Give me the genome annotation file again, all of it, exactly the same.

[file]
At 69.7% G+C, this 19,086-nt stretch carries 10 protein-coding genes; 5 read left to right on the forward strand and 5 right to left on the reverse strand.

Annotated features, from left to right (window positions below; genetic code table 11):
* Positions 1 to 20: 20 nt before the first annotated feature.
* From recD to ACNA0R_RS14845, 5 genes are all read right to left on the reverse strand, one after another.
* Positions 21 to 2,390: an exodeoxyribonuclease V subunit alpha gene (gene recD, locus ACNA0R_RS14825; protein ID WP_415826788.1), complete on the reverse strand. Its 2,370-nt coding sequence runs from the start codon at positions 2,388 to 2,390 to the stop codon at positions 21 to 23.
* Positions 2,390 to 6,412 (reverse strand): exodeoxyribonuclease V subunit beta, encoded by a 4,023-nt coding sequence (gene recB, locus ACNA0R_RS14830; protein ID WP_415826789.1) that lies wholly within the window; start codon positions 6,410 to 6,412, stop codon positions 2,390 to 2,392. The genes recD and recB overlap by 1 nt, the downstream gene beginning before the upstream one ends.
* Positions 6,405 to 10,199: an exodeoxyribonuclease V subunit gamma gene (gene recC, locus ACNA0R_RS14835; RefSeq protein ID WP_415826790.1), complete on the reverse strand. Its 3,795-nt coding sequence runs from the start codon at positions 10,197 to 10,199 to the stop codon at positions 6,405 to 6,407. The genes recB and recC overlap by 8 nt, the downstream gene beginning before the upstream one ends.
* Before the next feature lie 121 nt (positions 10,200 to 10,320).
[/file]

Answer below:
At 69.7% G+C, this 19,086-nt stretch carries 10 protein-coding genes; 5 read left to right on the forward strand and 5 right to left on the reverse strand.

Annotated features, from left to right (window positions below; genetic code table 11):
* Positions 1 to 20: 20 nt before the first annotated feature.
* From recD to ACNA0R_RS14845, 5 genes are all read right to left on the reverse strand, one after another.
* Positions 21 to 2,390: an exodeoxyribonuclease V subunit alpha gene (gene recD, locus ACNA0R_RS14825; protein ID WP_415826788.1), complete on the reverse strand. Its 2,370-nt coding sequence runs from the start codon at positions 2,388 to 2,390 to the stop codon at positions 21 to 23.
* Positions 2,390 to 6,412 (reverse strand): exodeoxyribonuclease V subunit beta, encoded by a 4,023-nt coding sequence (gene recB, locus ACNA0R_RS14830; protein ID WP_415826789.1) that lies wholly within the window; start codon positions 6,410 to 6,412, stop codon positions 2,390 to 2,392. The genes recD and recB overlap by 1 nt, the downstream gene beginning before the upstream one ends.
* Positions 6,405 to 10,199: an exodeoxyribonuclease V subunit gamma gene (gene recC, locus ACNA0R_RS14835; RefSeq protein ID WP_415826790.1), complete on the reverse strand. Its 3,795-nt coding sequence runs from the start codon at positions 10,197 to 10,199 to the stop codon at positions 6,405 to 6,407. The genes recB and recC overlap by 8 nt, the downstream gene beginning before the upstream one ends.
* Before the next feature lie 121 nt (positions 10,200 to 10,320).